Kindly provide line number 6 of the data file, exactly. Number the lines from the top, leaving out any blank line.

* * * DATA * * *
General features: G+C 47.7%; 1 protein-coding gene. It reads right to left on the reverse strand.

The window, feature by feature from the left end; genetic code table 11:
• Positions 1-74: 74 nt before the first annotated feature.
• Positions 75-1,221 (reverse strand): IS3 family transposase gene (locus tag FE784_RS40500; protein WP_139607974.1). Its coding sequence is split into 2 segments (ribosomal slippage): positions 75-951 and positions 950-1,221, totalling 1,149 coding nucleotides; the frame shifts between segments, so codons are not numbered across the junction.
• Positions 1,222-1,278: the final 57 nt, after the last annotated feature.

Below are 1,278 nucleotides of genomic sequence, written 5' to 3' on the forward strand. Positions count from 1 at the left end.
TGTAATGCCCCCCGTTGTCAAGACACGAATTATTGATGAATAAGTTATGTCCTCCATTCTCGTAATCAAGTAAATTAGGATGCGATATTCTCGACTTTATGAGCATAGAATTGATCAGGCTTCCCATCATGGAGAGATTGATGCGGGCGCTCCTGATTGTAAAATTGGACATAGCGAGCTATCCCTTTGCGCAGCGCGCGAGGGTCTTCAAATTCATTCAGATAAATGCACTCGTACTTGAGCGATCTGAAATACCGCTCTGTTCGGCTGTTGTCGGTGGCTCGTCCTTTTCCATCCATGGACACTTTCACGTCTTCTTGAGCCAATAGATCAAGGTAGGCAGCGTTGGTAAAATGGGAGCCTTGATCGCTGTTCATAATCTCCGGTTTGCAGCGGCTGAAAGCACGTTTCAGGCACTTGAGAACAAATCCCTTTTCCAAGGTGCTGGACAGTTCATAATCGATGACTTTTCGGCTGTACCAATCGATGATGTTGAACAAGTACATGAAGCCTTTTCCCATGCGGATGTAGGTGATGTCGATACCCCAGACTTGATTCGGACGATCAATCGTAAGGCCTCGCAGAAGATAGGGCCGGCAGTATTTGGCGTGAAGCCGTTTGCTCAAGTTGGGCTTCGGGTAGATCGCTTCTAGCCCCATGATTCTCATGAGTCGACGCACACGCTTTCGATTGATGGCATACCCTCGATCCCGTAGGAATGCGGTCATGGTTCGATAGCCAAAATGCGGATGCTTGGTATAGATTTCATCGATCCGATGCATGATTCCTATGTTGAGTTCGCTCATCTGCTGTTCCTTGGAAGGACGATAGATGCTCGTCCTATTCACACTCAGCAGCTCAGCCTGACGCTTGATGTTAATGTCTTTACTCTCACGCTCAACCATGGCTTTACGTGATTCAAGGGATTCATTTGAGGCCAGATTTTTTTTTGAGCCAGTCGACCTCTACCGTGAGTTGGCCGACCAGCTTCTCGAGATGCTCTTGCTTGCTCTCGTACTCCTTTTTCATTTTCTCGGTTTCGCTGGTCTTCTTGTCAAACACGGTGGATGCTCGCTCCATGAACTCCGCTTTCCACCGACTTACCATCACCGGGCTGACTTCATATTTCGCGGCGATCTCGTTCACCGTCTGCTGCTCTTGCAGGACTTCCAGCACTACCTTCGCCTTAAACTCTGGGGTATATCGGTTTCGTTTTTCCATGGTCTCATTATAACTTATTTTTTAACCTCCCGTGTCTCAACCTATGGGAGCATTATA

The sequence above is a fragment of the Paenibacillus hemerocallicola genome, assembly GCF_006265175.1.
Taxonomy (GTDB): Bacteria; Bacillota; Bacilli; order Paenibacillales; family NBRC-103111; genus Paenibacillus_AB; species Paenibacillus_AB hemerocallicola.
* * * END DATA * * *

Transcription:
Below are 1,278 nucleotides of genomic sequence, written 5' to 3' on the forward strand. Positions count from 1 at the left end.